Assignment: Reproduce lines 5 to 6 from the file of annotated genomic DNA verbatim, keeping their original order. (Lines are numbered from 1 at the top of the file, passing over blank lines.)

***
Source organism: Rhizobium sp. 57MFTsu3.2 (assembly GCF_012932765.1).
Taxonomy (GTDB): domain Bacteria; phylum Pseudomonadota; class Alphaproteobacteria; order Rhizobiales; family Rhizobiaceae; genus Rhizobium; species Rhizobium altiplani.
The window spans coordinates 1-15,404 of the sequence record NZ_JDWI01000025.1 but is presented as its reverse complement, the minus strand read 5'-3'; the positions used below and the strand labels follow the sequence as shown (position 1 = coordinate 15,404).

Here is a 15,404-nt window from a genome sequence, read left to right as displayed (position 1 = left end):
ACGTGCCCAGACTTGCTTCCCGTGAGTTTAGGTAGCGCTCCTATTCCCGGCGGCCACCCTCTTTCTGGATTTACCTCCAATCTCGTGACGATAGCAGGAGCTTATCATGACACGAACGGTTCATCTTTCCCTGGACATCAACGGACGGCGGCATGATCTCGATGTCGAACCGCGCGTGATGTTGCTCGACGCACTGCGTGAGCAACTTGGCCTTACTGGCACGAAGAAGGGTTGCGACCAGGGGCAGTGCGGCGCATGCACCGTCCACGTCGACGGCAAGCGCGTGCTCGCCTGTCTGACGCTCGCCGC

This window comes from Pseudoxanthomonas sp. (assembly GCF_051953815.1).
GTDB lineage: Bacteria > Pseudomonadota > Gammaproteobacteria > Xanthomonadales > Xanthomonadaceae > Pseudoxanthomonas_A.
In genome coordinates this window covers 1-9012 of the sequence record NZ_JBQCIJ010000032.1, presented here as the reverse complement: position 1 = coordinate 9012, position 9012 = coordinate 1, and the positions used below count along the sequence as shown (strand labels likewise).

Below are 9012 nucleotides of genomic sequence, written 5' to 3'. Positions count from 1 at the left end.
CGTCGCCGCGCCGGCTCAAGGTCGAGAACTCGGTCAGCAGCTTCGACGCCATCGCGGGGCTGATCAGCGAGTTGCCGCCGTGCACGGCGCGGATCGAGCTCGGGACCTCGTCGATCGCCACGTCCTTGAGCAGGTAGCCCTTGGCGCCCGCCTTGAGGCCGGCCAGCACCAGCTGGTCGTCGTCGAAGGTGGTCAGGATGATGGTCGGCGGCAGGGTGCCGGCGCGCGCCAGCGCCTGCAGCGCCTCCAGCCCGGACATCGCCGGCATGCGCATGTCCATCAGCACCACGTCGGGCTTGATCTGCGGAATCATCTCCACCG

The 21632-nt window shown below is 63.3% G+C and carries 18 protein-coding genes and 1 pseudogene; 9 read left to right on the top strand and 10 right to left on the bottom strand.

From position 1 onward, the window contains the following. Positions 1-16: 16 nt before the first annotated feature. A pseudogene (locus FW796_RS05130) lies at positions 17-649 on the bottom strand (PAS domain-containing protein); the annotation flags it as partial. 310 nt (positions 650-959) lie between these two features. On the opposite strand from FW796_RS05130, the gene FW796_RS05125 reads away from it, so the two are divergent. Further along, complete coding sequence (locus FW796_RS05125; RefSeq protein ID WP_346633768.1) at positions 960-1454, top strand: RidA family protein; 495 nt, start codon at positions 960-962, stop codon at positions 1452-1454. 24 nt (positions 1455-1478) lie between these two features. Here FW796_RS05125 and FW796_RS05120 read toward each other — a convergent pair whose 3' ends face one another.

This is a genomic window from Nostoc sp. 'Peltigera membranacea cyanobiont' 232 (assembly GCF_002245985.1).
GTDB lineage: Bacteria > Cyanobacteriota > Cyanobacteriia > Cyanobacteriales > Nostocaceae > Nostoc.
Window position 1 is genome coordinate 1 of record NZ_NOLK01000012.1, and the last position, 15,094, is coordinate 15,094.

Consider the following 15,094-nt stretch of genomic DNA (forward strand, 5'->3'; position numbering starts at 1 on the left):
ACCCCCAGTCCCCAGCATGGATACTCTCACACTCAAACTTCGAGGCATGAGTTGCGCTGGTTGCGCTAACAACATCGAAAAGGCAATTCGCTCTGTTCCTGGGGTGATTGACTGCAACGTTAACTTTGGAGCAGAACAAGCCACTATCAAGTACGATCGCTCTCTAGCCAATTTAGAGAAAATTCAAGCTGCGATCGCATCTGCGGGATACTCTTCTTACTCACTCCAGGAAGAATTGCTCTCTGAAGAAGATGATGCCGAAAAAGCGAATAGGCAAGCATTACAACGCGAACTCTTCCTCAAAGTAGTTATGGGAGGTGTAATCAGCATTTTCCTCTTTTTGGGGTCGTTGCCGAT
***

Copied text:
ACGTGCCCAGACTTGCTTCCCGTGAGTTTAGGTAGCGCTCCTATTCCCGGCGGCCACCCTCTTTCTGGATTTACCTCCAATCTCGTGACGATAGCAGGAGCTTATCATGACACGAACGGTTCATCTTTCCCTGGACATCAACGGACGGCGGCATGATCTCGATGTCGAACCGCGCGTGATGTTGCTCGACGCACTGCGTGAGCAACTTGGCCTTACTGGCACGAAGAAGGGTTGCGACCAGGGGCAGTGCGGCGCATGCACCGTCCACGTCGACGGCAAGCGCGTGCTCGCCTGTCTGACGCTCGCCGC

This window comes from Pseudoxanthomonas sp. (assembly GCF_051953815.1).